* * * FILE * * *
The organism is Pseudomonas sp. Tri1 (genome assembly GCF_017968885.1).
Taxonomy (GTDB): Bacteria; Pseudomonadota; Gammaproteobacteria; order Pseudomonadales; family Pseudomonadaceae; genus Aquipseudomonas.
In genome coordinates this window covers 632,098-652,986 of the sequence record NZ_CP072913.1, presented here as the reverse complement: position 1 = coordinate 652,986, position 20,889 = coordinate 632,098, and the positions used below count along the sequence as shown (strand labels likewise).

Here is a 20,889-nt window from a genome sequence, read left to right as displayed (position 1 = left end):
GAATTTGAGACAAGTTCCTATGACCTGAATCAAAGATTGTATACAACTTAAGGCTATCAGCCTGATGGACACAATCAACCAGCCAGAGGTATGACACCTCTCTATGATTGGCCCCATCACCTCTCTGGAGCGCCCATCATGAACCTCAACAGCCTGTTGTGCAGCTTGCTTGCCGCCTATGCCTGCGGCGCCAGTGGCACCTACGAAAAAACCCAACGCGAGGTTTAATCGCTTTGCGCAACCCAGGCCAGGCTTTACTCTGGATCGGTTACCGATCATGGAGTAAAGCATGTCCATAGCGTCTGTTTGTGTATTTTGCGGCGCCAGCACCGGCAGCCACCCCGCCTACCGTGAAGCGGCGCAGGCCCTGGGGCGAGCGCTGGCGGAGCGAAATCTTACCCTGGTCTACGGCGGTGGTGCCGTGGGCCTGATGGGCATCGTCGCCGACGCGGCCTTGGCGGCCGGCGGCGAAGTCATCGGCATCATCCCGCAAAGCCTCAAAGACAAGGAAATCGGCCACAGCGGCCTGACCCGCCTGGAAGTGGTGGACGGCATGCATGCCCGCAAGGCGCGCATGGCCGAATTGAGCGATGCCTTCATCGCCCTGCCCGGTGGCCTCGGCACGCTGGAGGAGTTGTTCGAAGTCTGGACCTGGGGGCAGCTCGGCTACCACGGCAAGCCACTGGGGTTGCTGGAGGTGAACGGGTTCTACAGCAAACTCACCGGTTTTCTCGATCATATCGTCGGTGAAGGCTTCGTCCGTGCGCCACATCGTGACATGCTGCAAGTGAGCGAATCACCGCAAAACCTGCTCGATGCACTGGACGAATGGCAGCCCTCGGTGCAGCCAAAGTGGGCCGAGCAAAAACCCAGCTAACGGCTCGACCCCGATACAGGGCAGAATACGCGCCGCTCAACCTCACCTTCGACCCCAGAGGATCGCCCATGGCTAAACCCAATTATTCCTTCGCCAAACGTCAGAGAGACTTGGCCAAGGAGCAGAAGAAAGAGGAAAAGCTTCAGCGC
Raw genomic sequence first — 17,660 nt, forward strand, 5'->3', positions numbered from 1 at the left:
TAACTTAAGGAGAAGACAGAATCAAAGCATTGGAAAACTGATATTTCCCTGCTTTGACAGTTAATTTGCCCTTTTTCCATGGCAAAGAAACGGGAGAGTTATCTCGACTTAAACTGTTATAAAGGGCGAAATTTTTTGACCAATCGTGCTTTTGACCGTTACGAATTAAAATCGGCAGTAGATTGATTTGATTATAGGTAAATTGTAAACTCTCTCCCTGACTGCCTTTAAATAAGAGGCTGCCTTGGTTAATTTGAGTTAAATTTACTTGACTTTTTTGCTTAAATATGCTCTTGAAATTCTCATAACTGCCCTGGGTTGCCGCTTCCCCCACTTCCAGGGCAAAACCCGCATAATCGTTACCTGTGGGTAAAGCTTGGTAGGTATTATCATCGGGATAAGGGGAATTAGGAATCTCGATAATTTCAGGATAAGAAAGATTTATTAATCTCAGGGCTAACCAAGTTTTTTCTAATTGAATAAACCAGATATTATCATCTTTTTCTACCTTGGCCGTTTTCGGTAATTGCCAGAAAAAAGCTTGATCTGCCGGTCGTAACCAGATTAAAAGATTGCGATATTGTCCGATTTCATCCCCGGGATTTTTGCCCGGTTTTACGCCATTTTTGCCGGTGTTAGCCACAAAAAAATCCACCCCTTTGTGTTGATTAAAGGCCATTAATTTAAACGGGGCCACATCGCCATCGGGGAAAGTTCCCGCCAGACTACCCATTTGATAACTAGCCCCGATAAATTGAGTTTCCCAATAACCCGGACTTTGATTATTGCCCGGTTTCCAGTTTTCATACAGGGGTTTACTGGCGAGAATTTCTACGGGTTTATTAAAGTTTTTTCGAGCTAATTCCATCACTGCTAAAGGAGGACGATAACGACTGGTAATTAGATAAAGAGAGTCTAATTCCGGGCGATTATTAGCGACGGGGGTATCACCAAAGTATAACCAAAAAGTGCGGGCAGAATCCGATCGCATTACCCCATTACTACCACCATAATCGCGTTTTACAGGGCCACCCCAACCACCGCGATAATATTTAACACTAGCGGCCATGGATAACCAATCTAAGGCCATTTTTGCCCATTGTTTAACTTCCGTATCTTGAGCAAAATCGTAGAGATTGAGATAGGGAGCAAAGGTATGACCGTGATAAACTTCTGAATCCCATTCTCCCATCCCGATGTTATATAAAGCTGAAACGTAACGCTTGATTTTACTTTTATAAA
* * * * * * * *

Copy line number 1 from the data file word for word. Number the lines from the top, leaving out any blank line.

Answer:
The organism is Pseudomonas sp. Tri1 (genome assembly GCF_017968885.1).